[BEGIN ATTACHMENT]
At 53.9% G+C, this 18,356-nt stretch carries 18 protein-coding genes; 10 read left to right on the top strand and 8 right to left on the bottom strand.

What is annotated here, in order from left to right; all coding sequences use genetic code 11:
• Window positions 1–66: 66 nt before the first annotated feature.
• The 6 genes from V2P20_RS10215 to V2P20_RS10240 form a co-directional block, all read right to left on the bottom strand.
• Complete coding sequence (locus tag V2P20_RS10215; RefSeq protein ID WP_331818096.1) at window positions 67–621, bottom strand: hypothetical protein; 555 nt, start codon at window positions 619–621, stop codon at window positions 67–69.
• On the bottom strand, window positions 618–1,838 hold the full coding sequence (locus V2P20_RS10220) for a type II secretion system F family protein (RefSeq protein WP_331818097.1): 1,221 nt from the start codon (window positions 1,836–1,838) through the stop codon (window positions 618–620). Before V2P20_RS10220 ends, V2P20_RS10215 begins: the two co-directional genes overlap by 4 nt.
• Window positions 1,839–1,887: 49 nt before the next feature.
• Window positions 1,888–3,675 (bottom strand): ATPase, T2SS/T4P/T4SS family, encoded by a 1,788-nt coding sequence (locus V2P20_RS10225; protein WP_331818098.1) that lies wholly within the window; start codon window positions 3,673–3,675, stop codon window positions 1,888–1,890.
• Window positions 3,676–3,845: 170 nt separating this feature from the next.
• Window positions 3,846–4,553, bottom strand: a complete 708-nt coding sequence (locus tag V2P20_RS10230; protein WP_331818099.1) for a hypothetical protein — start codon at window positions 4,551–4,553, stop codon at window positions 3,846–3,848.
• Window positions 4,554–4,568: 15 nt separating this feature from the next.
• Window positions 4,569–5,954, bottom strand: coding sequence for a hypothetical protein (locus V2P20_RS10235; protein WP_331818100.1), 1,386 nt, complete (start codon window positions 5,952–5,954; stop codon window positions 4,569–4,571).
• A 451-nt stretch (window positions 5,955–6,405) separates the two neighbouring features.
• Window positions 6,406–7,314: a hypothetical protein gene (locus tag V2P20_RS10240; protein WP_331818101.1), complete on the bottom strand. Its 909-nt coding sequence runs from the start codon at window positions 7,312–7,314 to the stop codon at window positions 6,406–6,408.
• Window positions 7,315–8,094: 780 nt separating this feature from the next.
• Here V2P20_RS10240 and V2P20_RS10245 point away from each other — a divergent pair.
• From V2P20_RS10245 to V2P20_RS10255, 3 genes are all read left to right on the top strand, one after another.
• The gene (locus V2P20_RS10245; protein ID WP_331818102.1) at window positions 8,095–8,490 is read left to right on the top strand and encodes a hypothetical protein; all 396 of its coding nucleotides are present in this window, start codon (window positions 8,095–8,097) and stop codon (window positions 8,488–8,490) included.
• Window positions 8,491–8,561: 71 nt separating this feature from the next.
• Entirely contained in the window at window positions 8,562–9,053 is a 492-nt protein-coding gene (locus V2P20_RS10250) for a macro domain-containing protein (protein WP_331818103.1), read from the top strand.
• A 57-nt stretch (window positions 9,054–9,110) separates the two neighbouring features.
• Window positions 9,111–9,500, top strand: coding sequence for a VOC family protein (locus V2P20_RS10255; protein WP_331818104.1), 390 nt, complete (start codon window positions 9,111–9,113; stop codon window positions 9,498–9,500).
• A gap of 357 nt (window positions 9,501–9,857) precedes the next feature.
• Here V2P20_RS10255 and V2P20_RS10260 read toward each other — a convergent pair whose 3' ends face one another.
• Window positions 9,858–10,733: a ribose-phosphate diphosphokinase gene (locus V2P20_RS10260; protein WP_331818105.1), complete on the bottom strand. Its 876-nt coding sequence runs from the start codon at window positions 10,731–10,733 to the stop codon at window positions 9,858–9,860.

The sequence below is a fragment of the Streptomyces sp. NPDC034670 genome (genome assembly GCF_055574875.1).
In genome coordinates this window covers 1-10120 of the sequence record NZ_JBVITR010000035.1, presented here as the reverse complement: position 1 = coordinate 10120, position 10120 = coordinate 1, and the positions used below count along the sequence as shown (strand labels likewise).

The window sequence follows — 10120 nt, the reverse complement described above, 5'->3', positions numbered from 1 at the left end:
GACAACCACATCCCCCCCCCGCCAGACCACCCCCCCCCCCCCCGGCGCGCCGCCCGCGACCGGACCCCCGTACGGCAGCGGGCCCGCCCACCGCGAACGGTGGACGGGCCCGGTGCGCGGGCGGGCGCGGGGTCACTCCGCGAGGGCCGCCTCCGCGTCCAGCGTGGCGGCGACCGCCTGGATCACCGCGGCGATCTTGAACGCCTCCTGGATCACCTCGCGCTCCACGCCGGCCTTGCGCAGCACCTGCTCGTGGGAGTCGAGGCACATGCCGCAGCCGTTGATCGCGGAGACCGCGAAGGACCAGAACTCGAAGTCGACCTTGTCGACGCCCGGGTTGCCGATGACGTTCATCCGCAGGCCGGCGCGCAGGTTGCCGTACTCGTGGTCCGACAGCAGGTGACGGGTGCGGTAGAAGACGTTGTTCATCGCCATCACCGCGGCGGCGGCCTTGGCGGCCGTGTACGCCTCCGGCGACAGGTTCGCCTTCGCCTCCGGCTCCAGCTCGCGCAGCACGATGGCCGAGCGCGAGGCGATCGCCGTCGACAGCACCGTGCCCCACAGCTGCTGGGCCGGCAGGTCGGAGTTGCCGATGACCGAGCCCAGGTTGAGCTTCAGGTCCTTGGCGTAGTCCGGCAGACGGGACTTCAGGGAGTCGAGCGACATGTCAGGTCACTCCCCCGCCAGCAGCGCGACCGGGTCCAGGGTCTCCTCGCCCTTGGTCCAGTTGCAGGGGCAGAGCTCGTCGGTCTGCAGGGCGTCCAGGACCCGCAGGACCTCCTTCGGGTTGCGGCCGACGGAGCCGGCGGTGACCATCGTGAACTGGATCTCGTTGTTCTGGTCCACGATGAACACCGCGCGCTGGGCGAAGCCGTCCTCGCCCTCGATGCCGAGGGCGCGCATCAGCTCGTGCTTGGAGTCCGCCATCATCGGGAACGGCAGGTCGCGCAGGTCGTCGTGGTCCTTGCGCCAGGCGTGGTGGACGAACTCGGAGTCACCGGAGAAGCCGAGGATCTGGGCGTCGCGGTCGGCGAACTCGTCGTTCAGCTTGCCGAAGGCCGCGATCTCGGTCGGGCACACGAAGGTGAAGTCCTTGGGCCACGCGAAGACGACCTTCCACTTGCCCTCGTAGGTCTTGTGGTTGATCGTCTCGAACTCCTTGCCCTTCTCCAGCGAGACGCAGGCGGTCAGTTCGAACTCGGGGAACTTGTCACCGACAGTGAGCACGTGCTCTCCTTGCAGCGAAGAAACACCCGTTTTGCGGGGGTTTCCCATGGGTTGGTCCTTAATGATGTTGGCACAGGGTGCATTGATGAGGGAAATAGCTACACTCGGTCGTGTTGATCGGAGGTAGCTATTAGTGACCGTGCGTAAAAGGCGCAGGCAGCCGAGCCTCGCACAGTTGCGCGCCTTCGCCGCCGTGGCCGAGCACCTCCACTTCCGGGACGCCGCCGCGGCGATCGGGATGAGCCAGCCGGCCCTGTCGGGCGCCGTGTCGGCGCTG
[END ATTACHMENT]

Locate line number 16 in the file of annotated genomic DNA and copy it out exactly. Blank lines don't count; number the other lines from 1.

• Here V2P20_RS10240 and V2P20_RS10245 point away from each other — a divergent pair.